2014 – The Year of Connectivity for the LGBT Peace Corps Alumni Organization

2014 was the Year of Connectivity for the LGBT Peace Corps Alumni Organization as we continued to reach people through our website, our Facebook page, our Yahoo! Groups list, and Twitter. Here is a overview of our connected presence.


Website LGBRPCV

We have had a web presence since the mid-1990s and have published hundreds of stories from queer volunteers and their friends about the countries where they serve; about what life is like back in the states; or about new adventures since the Peace Corps. Our website is hosted at http://www.lgbrpcv.org and currently contains almost 225 timely articles from 50 countries ranging from Albania to Zimbabwe. You can follow new publications on our website and we welcome comments online. If you follow your news on a blog reader (RSS) the newsfeed URL for our website is http://lgbrpcv.org/feed/. We average about 100 visitors day.

Website visitors

We had close to 22,000 visitors in 2014.

Most of our most popular posts in 2014 were written before 2014, indicating that our information remains relevant and important to our readers.

Rank

Title Publication Date
1 Is There Gay Life in Benin? May 2006
2 Placing Same-Sex Couples in Peace Corps Ukraine February 2014
3 It’s Not that Bad in Paraguay April 2012
4 Queer Volunteer? What to Expect in Morocco March 2010
5 My Friends, the Fakaleitis of Tonga

November 2006


 LGBT Peace Corps on Facebook

Our fastest growing media presence is on our Facebook group at https://www.facebook.com/groups/lgbrpcv/. We now have over 237 members who are current and former volunteers, as well as friends of LGBT PC. Finds news, personal stories, job postings and the latest articles for our website here.

Lesbian__Gay__Bisexual__and_Transgender_Peace_Corps_Alumni


LGBT Peace Corps Alumni on Yahoo! Groups

Founded on December 31, 1998 is our Yahoo! Group at https://groups.yahoo.com/neo/groups/lgbrpcv/ . This site requires a membership but it is easy to request by sending an email to lgbrpcv-subscribe@yahoogroups.com. The group currently hosts 631 members and averages 40 messages a month. Members post LGBT news from around the world, job listings, and seek advice on countries of service. This is our most important tool for mentoring volunteers about to enter service so if you have a question join in the conversation.

Lesbian__Gay__Bisexual__Transgender_Peace_Corps_Volunteers_-_Yahoo_Groups


LGBT Peace Corps on Twitter

Lastly we host a Twitter Feed at https://twitter.com/LGBT_RPCV. Over the last quarter of 2014 our Tweets had 12,700 views, with an average of 140 per day.

Our most popular tweet of that period was about our very own steering committee member, Manuel Colon with 787 views. .

Tweet_Activity_analytics_for_LGBT_RPCV

Transgender PCV Expands the Definition of Family

– A Peace Corps Volunteer, Southeast Asia

Editor’s note: This is the second article this writer has contributed to our website. The first from last year http://lgbrpcv.org/2014/11/16/becoming-a-transman-and-into-the-peace-corps/  describes the process a transgender applicant goes through to be accepted by Peace Corps. We plan to host more articles as this volunteer proceeds through his Peace Corps career. For security reasons we have not named the volunteer or the specific country where he serves.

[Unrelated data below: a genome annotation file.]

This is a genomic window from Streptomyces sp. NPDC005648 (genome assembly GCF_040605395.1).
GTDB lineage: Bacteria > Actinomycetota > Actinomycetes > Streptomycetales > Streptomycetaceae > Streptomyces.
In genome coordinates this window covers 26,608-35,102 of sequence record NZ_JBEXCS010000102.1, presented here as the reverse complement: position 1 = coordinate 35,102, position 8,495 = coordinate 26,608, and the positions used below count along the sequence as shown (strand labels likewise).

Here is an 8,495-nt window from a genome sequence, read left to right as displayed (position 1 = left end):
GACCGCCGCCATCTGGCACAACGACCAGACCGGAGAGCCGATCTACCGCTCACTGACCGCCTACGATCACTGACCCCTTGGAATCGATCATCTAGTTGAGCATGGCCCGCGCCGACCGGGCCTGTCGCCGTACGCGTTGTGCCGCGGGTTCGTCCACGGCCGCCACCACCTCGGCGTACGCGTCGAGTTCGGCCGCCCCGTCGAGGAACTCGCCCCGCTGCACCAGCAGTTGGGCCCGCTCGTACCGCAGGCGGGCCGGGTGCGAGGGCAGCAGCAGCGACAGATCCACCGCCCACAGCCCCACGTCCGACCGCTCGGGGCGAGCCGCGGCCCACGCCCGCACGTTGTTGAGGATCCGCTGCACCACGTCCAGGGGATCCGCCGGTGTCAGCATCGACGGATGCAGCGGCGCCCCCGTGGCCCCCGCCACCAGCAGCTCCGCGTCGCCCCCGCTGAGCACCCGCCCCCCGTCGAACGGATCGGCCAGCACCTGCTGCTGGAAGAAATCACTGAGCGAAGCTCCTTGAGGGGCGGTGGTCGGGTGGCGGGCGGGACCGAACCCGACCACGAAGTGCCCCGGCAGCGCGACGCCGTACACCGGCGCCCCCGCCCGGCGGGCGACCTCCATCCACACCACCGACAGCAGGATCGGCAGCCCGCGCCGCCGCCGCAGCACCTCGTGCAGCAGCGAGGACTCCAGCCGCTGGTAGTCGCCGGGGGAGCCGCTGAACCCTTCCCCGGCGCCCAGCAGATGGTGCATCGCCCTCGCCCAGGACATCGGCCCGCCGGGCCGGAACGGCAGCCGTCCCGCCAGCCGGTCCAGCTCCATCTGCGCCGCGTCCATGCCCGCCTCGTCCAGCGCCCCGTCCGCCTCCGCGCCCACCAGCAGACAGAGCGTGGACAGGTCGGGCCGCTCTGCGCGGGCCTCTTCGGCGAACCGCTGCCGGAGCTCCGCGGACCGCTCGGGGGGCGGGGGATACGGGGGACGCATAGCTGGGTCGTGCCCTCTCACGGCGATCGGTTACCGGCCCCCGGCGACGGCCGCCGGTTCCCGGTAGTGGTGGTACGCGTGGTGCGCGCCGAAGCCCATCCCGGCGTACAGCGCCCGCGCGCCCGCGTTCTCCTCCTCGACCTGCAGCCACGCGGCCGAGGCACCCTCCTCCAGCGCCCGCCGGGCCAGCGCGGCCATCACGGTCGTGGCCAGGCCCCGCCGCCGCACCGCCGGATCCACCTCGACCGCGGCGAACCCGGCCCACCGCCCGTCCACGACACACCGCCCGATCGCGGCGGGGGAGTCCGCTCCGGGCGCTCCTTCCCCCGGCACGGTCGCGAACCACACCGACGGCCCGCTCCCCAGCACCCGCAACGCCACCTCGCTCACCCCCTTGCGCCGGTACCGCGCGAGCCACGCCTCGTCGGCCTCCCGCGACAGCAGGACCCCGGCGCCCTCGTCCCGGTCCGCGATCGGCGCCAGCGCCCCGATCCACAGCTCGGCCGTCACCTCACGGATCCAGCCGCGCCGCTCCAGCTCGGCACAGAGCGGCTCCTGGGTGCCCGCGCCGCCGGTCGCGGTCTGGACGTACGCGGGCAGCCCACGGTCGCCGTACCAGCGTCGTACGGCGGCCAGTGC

I am now in my first year of Peace Corps service living in my adopted community. Already, it would be possible for me to write pages upon pages of what I have learned and how kind and loving this community has been to me. It all has to do with the people; they are the center of my growth and learning here. From the Peace Corps Volunteers I met on Day One to the host family I have lived with to the people I work with- they are the ones who are impacting my daily life. As I have found my place in this community, they are the ones continually teaching me about the ever broadening definition of family and acceptance.

I live and work in a very small community. I am living with a host family and there are anywhere from 6-10 of us that reside in a comfy 3 room house. Our water is pumped from a well across the road and hauled into the house in buckets for daily use. We have electricity but it is not always dependable. We wash our laundry by hand; purchase and cook the food we eat together for three meals per day (no refrigerator); and clean with homemade brooms and rags made from old clothing.

Together we live in harmony and good company. My host family has become like a second family to me. They show me they care by constantly trying to get me to eat as much food as possible; by making sure I am comfortable in the room I sleep in; and by making sure that I never go anywhere on my own. Quick trip to the store to buy cell phone minutes? I am accompanied by anywhere from 2-5 children. Stop by the bakery for a quick snack? My older host sister will trail my walk on the motorcycle. They have introduced me to every extended family member who lives in our community and have gone out of their way to include me in family events. My younger host brother has shown me how to play some of the children’s games and the three young granddaughters who live across the street enthusiastically run towards me whenever I am on my way home from work. Despite the language and cultural barriers, we are still able to communicate mutual love, respect and caring. They have taken me in to their lives and have shown me what it means to be a part of a family in their culture- which has expanded my view and thought on what family means.